Password Computer Key In Green Shows Permission And Security

A List You Should Not Keep

Sebastian Abbinanti Perspectives Leave a Comment

Askany network security professional, and he or she will tell you that the most important password policy after complexity requirements, length requirements, and password expiration, is “never write down a password.” There are still managers that love the convenience of having every users’ password at their immediate disposal, but keeping a list of passwords has an unintended consequence.
These managers that love their password lists, also like to keep them up-to-date. The easiest way to ensure this is to prevent or at least discourage users from changing passwords.
Since password changes are infrequent, the default temporary passwords usually remain as the permanent password, leading to multiple users having the same passwords. Most network administrators will use a standard nomenclature when creating usernames. These two conditions make it all too easy to guess login information, and to be right.
Lastly, when an organizational policy exists to record everyone’s password, it becomes impossible to provide non-repudiation. In a secure environment, when only each user knows his or her password, a user cannot repudiate a login log by stating he or she did not log in. There is a clear record of who logged in, and that he or she was successfully authenticated by a password that only he or she should know. And, since the user can change his or her password, it is the user’s responsibility to keep the password from becoming compromised.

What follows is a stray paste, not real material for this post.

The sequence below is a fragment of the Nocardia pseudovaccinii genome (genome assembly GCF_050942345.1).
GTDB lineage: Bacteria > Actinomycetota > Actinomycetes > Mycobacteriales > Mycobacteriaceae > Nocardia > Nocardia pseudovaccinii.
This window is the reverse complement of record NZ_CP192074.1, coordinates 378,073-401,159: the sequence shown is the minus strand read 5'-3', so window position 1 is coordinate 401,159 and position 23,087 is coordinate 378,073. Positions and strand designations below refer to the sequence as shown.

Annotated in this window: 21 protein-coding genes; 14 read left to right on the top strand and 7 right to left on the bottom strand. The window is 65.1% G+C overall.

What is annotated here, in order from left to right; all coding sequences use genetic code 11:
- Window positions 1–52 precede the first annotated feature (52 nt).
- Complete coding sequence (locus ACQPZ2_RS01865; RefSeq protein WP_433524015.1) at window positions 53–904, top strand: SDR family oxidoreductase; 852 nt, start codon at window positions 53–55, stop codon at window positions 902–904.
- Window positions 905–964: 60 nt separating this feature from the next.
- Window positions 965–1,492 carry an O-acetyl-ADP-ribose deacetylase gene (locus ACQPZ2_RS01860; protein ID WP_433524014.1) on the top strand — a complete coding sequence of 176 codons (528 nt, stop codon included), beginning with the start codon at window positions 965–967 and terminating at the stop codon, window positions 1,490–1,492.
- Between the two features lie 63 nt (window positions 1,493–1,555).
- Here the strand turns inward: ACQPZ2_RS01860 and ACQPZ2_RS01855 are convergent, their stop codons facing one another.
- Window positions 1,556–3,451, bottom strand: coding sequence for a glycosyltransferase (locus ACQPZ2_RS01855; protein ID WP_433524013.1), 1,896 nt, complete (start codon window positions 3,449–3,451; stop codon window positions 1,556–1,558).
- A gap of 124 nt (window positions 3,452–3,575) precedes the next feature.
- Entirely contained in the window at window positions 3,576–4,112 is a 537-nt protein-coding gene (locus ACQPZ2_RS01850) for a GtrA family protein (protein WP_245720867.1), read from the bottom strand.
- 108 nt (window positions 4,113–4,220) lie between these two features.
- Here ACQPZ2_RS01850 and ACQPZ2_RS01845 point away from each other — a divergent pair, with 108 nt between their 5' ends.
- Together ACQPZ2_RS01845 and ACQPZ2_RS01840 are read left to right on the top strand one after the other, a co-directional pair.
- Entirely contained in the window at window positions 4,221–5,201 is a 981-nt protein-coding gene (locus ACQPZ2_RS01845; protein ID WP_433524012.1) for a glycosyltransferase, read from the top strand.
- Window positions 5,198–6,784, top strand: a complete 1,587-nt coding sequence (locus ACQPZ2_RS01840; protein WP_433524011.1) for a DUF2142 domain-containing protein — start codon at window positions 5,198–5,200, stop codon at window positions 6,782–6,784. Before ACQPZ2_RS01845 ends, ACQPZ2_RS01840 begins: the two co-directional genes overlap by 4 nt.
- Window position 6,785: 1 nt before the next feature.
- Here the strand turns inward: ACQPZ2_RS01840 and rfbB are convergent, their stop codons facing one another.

Bottom line: Require each user to manage their passwords, taking care to prevent password sharing—even among managers. Remember, administrators can always change passwords. There are better methods to ensure access to data stored by individual users.

Leave a Reply